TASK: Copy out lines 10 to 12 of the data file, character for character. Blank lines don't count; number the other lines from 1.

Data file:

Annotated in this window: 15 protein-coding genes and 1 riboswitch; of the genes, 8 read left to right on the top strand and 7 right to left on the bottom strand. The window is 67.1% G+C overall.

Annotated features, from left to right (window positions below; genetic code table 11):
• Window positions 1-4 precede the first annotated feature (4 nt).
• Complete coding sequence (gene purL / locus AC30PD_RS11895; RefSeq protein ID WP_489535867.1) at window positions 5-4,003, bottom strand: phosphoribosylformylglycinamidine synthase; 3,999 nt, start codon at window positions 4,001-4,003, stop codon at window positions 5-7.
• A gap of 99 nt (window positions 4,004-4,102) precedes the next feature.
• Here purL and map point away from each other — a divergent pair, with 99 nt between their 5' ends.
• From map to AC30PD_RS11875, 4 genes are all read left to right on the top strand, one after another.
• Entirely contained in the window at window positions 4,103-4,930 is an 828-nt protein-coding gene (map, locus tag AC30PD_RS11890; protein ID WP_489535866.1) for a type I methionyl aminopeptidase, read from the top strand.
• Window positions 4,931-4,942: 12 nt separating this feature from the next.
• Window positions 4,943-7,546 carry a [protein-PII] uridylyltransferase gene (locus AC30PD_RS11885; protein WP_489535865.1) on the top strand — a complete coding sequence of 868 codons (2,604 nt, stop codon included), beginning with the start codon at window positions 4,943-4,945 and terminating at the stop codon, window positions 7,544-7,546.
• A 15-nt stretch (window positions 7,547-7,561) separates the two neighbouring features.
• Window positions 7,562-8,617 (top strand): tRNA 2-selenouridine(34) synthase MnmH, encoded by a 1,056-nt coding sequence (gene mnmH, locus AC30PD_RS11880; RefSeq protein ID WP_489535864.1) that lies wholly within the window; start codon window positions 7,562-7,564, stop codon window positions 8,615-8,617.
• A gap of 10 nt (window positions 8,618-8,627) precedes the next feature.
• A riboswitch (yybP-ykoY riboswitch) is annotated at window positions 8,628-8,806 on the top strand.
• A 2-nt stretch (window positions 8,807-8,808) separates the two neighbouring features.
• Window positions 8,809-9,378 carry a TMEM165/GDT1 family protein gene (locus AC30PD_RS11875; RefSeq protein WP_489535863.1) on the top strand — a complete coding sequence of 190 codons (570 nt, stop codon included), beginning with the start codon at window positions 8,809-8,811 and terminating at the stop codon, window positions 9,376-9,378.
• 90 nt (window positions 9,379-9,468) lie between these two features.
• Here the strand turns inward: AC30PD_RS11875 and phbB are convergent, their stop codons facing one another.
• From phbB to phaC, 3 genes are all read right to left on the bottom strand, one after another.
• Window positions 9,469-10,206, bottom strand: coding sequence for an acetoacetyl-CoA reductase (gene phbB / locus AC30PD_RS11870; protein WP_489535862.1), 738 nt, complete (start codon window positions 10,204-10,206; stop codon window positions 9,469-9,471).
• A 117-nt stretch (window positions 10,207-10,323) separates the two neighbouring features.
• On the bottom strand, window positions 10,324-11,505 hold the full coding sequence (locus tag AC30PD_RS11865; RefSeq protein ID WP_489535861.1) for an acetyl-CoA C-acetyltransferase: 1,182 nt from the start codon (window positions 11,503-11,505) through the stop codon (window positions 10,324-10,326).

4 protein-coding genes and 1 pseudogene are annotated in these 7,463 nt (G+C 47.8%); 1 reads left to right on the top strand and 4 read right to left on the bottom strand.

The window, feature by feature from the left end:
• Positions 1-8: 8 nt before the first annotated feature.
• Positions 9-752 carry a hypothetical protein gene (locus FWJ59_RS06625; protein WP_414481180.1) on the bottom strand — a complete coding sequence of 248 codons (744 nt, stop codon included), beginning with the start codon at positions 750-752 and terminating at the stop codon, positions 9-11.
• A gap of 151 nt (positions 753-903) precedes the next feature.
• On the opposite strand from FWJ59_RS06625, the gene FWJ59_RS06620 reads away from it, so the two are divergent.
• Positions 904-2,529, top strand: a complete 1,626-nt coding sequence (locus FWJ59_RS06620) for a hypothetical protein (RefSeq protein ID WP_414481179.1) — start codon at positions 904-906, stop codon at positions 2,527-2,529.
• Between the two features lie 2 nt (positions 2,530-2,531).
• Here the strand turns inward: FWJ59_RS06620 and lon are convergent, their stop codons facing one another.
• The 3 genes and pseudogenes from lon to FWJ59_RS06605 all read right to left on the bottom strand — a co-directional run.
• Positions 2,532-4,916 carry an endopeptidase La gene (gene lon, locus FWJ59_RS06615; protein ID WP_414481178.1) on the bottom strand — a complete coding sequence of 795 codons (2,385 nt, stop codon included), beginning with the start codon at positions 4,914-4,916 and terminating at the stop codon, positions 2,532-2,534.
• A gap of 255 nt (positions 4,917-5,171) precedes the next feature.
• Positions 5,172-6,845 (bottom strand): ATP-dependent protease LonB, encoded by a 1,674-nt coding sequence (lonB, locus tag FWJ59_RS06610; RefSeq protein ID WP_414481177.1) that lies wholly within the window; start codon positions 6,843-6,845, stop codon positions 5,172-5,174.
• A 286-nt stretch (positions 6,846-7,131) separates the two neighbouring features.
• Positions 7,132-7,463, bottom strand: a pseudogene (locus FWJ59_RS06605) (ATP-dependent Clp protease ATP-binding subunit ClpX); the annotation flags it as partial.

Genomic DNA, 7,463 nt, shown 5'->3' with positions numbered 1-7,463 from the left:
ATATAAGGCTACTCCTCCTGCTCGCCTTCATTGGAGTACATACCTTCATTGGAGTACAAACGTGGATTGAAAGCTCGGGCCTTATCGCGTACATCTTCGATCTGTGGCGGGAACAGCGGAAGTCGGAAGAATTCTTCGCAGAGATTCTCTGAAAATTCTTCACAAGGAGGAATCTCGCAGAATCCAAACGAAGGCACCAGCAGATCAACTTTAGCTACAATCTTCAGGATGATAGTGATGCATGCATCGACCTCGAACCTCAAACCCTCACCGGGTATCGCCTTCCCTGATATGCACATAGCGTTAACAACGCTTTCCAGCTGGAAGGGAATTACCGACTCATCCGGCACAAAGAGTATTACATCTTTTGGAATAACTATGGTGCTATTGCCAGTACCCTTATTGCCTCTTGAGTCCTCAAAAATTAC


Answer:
• Window positions 4,943-7,546 carry a [protein-PII] uridylyltransferase gene (locus AC30PD_RS11885; protein WP_489535865.1) on the top strand — a complete coding sequence of 868 codons (2,604 nt, stop codon included), beginning with the start codon at window positions 4,943-4,945 and terminating at the stop codon, window positions 7,544-7,546.
• A 15-nt stretch (window positions 7,547-7,561) separates the two neighbouring features.
• Window positions 7,562-8,617 (top strand): tRNA 2-selenouridine(34) synthase MnmH, encoded by a 1,056-nt coding sequence (gene mnmH, locus AC30PD_RS11880; RefSeq protein ID WP_489535864.1) that lies wholly within the window; start codon window positions 7,562-7,564, stop codon window positions 8,615-8,617.